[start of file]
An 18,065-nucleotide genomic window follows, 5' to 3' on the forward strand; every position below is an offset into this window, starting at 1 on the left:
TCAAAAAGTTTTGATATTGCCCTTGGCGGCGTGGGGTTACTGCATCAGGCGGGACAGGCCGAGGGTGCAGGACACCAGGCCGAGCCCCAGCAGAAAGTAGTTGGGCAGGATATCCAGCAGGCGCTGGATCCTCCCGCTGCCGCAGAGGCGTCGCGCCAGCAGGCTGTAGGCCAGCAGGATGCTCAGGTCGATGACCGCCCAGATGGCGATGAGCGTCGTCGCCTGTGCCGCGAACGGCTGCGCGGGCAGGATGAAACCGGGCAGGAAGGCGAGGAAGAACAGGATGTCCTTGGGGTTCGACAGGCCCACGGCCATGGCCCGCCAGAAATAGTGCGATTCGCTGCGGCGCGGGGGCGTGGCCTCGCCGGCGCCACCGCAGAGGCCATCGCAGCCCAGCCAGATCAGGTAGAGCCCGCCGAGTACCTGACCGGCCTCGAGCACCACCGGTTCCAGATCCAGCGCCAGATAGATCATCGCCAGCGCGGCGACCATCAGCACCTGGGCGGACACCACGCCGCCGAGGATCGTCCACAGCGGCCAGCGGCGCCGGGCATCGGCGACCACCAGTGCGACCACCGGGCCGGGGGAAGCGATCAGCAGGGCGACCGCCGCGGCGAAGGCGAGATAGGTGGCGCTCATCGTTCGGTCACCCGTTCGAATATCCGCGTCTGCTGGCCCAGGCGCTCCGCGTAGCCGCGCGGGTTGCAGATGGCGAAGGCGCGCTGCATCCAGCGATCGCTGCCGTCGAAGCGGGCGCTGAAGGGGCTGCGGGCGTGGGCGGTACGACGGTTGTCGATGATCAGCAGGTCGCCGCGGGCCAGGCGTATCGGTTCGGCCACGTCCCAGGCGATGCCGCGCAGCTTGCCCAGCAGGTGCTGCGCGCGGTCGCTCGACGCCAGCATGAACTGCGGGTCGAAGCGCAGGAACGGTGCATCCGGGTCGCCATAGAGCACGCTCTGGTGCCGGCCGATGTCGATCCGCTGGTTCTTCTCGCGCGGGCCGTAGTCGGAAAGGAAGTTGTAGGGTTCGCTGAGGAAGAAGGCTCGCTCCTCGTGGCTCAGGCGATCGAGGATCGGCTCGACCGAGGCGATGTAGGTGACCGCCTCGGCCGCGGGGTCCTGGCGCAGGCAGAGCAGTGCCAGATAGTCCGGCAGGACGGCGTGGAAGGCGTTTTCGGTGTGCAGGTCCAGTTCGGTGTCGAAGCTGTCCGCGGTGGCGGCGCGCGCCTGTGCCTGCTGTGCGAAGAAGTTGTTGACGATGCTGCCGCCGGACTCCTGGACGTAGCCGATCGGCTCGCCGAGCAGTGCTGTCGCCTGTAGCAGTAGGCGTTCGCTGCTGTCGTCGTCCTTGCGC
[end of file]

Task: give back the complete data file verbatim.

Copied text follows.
An 18,065-nucleotide genomic window follows, 5' to 3' on the forward strand; every position below is an offset into this window, starting at 1 on the left:
TCAAAAAGTTTTGATATTGCCCTTGGCGGCGTGGGGTTACTGCATCAGGCGGGACAGGCCGAGGGTGCAGGACACCAGGCCGAGCCCCAGCAGAAAGTAGTTGGGCAGGATATCCAGCAGGCGCTGGATCCTCCCGCTGCCGCAGAGGCGTCGCGCCAGCAGGCTGTAGGCCAGCAGGATGCTCAGGTCGATGACCGCCCAGATGGCGATGAGCGTCGTCGCCTGTGCCGCGAACGGCTGCGCGGGCAGGATGAAACCGGGCAGGAAGGCGAGGAAGAACAGGATGTCCTTGGGGTTCGACAGGCCCACGGCCATGGCCCGCCAGAAATAGTGCGATTCGCTGCGGCGCGGGGGCGTGGCCTCGCCGGCGCCACCGCAGAGGCCATCGCAGCCCAGCCAGATCAGGTAGAGCCCGCCGAGTACCTGACCGGCCTCGAGCACCACCGGTTCCAGATCCAGCGCCAGATAGATCATCGCCAGCGCGGCGACCATCAGCACCTGGGCGGACACCACGCCGCCGAGGATCGTCCACAGCGGCCAGCGGCGCCGGGCATCGGCGACCACCAGTGCGACCACCGGGCCGGGGGAAGCGATCAGCAGGGCGACCGCCGCGGCGAAGGCGAGATAGGTGGCGCTCATCGTTCGGTCACCCGTTCGAATATCCGCGTCTGCTGGCCCAGGCGCTCCGCGTAGCCGCGCGGGTTGCAGATGGCGAAGGCGCGCTGCATCCAGCGATCGCTGCCGTCGAAGCGGGCGCTGAAGGGGCTGCGGGCGTGGGCGGTACGACGGTTGTCGATGATCAGCAGGTCGCCGCGGGCCAGGCGTATCGGTTCGGCCACGTCCCAGGCGATGCCGCGCAGCTTGCCCAGCAGGTGCTGCGCGCGGTCGCTCGACGCCAGCATGAACTGCGGGTCGAAGCGCAGGAACGGTGCATCCGGGTCGCCATAGAGCACGCTCTGGTGCCGGCCGATGTCGATCCGCTGGTTCTTCTCGCGCGGGCCGTAGTCGGAAAGGAAGTTGTAGGGTTCGCTGAGGAAGAAGGCTCGCTCCTCGTGGCTCAGGCGATCGAGGATCGGCTCGACCGAGGCGATGTAGGTGACCGCCTCGGCCGCGGGGTCCTGGCGCAGGCAGAGCAGTGCCAGATAGTCCGGCAGGACGGCGTGGAAGGCGTTTTCGGTGTGCAGGTCCAGTTCGGTGTCGAAGCTGTCCGCGGTGGCGGCGCGCGCCTGTGCCTGCTGTGCGAAGAAGTTGTTGACGATGCTGCCGCCGGACTCCTGGACGTAGCCGATCGGCTCGCCGAGCAGTGCTGTCGCCTGTAGCAGTAGGCGTTCGCTGCTGTCGTCGTCCTTGCGC